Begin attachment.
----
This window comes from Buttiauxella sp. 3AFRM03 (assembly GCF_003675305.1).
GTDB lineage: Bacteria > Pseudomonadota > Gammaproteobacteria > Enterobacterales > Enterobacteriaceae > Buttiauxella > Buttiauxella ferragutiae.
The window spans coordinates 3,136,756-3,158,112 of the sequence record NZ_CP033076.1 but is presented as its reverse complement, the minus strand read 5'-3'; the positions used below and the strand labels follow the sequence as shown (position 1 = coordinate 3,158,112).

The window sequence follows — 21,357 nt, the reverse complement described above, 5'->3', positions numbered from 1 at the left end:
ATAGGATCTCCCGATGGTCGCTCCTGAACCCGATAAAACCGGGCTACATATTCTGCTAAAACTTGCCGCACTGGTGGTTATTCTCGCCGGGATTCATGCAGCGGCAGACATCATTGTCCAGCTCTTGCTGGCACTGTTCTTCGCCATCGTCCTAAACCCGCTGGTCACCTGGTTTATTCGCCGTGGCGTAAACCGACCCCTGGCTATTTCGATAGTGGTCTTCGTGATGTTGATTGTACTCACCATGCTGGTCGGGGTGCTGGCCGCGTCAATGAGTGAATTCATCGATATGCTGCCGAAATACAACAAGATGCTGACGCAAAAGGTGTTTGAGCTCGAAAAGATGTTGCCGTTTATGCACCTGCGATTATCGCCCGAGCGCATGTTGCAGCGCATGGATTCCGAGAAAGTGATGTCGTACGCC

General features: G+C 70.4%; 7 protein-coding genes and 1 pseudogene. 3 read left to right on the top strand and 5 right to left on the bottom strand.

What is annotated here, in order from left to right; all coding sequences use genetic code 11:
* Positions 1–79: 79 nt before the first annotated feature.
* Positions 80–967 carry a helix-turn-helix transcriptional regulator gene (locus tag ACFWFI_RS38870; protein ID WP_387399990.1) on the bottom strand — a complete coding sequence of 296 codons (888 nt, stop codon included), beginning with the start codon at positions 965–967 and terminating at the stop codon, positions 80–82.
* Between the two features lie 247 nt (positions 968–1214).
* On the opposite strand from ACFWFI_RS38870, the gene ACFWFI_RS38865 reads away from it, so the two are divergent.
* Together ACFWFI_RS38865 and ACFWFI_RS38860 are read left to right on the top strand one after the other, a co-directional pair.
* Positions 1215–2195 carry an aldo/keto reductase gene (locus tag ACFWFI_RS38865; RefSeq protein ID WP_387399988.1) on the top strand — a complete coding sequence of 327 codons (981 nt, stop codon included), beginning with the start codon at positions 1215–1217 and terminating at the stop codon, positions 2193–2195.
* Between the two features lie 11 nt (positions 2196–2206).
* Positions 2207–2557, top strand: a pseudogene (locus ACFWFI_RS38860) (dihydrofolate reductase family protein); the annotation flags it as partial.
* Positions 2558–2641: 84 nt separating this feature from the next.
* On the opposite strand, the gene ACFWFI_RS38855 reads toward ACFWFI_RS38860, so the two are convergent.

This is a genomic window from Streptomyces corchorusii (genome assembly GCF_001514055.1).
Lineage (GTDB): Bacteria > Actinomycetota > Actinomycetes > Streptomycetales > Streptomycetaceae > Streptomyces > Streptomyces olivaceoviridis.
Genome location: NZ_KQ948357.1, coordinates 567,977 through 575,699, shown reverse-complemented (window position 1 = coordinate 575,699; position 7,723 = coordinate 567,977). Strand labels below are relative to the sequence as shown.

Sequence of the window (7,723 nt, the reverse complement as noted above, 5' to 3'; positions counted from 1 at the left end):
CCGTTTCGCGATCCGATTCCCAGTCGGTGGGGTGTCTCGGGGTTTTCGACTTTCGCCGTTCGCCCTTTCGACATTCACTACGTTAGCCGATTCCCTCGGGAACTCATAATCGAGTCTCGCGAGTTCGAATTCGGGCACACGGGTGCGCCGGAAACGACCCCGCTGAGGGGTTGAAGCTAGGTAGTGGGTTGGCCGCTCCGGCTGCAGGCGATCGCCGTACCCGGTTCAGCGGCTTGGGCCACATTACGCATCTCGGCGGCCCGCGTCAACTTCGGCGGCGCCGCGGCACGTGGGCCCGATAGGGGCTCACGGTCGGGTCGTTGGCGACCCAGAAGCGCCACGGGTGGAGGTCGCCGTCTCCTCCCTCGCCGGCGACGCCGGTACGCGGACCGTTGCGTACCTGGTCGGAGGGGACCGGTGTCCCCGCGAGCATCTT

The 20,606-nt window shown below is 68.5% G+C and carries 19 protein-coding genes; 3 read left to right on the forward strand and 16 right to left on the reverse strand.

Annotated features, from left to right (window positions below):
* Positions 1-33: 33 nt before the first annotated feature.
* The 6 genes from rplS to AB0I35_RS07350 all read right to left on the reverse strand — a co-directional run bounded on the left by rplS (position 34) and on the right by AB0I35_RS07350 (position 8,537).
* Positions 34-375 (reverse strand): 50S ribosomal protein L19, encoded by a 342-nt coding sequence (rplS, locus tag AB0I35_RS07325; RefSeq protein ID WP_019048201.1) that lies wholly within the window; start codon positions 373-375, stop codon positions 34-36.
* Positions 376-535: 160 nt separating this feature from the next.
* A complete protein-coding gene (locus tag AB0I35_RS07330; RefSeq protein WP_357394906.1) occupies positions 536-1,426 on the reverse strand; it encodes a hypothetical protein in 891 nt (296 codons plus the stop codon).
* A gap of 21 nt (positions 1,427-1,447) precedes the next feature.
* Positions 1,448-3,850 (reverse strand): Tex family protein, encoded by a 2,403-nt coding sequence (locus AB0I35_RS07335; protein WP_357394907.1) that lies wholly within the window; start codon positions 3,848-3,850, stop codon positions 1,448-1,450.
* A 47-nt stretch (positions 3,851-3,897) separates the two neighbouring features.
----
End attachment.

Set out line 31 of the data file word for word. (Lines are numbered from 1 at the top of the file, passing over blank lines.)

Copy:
* Positions 1,448-3,850 (reverse strand): Tex family protein, encoded by a 2,403-nt coding sequence (locus AB0I35_RS07335; protein WP_357394907.1) that lies wholly within the window; start codon positions 3,848-3,850, stop codon positions 1,448-1,450.